13 November 2015

Did Manny Machado Deserve His Gold Glove?

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On Tuesday, the Orioles saw something good come out of 2015. Manny Machado, who had made a triumphant return from knee surgery, won his second Gold Glove for his work at third base. Anyone who has seen him make plays such as these over his time in Baltimore knows that he fields his position incredibly. But did he truly lead the entire American League? The answer to that is kind of tricky.

By the standard (for sabermetricians) fielding metrics, Machado certainly had an outstanding campaign. He racked up 14 Defensive Runs Saved, to go along with 8.4 runs by Ultimate Zone Rating. While those marks couldn't match up to the ones his sensational 2013 season, they still drew the envy of almost everyone in the Junior Circuit. Almost — but not all.

Adrian Beltre, who finished in the top three behind Machado in the final voting, has always excelled at the hot corner. For his career, his play there has netted him four Gold Gloves. He hasn't acquired one since 2012, however, and despite struggling in 2013 and 2014, he regained his superiority this year — at Machado's expense. With 18 DRS and 11.4 UZR, Beltre led all qualifying third baseman in the AL; Machado had to settle for second and third, respectively (Josh Donaldson narrowly beat him in UZR).

These statistics have error bars, so a difference of decimal points — such as the one between Donaldson and Machado — shouldn't lead to any bold proclamations. That doesn't apply to Beltre and Machado, who have a four-run gap by DRS and a three-run gap by UZR. When both of the widely used defensive systems come to an agreement like this, it's hard to argue otherwise.

With that said, Machado's case doesn't end there. In addition to the aforementioned statistics, FanGraphs puts out Inside Edge Fielding data. It relies on scouts, rather than stringers, to take a more subjective look at the plays on the field. They grade all plays into six categories, each with a rough percentage range of the player making it: "impossible" (0%*), "remote" (1-10%), "unlikely" (10-40%), "even" (40-60%), "likely" (60-90%), and "routine" (90-100%).

*In the four years for which these numbers exist, no player has made an impossible play. 

The Inside Edge data flips the script — here, Machado came out ahead of Beltre:

Name 1-10% 10-40% 40-60% 60-90% 90-100% AL 1-10% AL 10-40% AL 40-60% AL 60-90% AL 90-100%
Manny Machado 9.1% 41.2% 57.1% 74.8% 96.9% 3.4% 25.3% 49.1% 72.9% 96.5%
Adrian Beltre 5.6% 12.9% 46.7% 74.3% 96.0% 3.4% 25.3% 49.1% 72.9% 96.5%

In the most trying times, Machado clearly reigned supreme; Beltre closed the gap a bit for the easier plays, but the disparity remains. Although both cleared the league averages in almost every regard, Machado did so to a greater extent than Beltre did.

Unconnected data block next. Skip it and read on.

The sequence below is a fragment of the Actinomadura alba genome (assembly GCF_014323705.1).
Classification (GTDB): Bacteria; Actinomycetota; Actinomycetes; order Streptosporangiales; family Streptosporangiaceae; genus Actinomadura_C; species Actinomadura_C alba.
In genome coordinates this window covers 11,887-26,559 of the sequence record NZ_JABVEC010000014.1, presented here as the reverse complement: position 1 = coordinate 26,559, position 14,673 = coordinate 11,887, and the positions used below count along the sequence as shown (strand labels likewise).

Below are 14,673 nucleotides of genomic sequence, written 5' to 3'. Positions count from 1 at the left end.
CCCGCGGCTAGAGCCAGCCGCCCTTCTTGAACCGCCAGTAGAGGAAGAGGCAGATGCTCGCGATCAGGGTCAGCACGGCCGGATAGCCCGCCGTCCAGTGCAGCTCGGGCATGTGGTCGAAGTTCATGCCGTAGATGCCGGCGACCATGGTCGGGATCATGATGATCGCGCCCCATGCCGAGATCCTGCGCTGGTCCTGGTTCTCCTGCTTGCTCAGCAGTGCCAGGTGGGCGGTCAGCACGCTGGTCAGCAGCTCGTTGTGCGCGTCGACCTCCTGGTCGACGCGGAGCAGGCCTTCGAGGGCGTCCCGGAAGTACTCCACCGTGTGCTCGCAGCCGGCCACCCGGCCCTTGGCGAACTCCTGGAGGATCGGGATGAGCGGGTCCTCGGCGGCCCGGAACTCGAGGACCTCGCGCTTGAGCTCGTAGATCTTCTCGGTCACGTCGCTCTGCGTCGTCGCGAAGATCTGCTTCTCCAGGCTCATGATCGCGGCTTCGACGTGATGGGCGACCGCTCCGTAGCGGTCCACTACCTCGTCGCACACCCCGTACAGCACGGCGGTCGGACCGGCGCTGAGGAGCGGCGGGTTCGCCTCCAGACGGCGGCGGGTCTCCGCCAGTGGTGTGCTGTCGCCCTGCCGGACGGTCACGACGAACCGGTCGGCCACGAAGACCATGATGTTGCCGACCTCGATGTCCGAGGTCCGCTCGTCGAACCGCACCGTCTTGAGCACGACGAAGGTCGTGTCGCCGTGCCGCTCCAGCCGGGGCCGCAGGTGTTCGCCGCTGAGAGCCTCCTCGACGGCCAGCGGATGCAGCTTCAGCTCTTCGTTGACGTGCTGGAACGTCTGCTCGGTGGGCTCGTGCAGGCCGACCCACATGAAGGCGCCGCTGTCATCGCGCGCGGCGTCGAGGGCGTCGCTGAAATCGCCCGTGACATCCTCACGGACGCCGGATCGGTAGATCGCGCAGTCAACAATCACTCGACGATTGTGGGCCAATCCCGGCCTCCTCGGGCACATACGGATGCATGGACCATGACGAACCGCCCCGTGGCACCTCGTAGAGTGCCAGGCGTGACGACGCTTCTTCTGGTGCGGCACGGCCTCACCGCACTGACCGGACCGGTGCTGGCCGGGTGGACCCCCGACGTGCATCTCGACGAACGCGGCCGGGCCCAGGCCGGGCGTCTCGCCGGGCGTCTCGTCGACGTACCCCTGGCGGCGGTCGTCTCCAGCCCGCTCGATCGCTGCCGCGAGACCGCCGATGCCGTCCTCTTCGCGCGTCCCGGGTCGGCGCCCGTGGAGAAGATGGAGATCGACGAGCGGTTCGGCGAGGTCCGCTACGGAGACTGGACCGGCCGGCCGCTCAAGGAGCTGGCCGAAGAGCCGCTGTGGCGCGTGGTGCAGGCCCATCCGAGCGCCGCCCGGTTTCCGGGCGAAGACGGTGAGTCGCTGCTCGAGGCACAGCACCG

Plus, Machado didn't receive as much help from his pitching staff, who gave him more hard-hit balls than Beltre's did:

Player # 0% # 1-10% # 10-40% # 40-60% # 60-90% # 90-100% AL # 0% AL # 1-10% AL # 10-40% AL # 40-60% AL # 60-90% AL # 90-100%
Manny Machado 2.4% 6.6% 3.4% 2.8% 9.6% 75.1% 1.7% 5.7% 3.4% 3.8% 8.4% 76.9%
Adrian Beltre 1.2% 4.4% 2.5% 3.7% 8.5% 79.7% 1.7% 5.7% 3.4% 3.8% 8.4% 76.9%

Overall, 8.1% of Machado's plays fell on the difficult side of the spectrum, compared to 12.5% for Beltre. So not only did Machado cruise through the biggest challenges, he encountered far more of them. In terms of both quantity and quality, the Inside Edge Fielding data comes down pretty firmly on Machado's side.

It would seem that this question boils down to the defining conflict of baseball's modern age: statistics versus scouts. Do we trust the systems that theoretically track every play objectively, but which don't take into account confounding variables like starting position? Or do we trust the scouts who can better gauge the nuance of a play, but who carry their own human biases? While I don't have an easy answer, I know what might mediate the discord.

Most baseball analysts (like me) use solely DRS and UZR to appraise defensive value. Those two don't act alone, though: Fielding Runs Above Average, from Baseball Prospectus, also measures players' glovework. FRAA uses a different formula, looking at plays made rather than basing its analysis on zones. Many other potentially influential factors — the ballpark and the base/out state, among others — also make their way into FRAA, whereas DRS and UZR (to my knowledge) ignore many of these.

FRAA agreed with DRS and UZR, insofar as it thinks very highly of both Machado and Beltre. However, it diverged from the narrative those two have established, in a major way. According to FRAA, Machado gave the Orioles 20.3 runs, and Beltre cost the Rangers 2.6 runs. By the (theoretically) most advanced publicly available defensive metric, Machado demolished Beltre by a 24-run margin.

Maybe you want to split the difference: Since Beltre wins in DRS and UZR and Machado wins in FRAA, they should tie in the end. But the duo didn't have a wide gap in the former two, and they certainly had one for the latter. As August Fagerstrom observed at FanGraphs, a weighted average here still puts Machado ahead.

Even if Beltre had taken home the Gold Glove, few people outside of Maryland would disagree with it. At age 36, he succeeded as much as ever; even if he decided to retire right now, his resume would surely transport him to the Hall of Fame. Machado nevertheless warranted the award, providing the best third base defense in the AL for the second time in three seasons. Keeping this up for several more years could earn him a ticket to Cooperstown as well.

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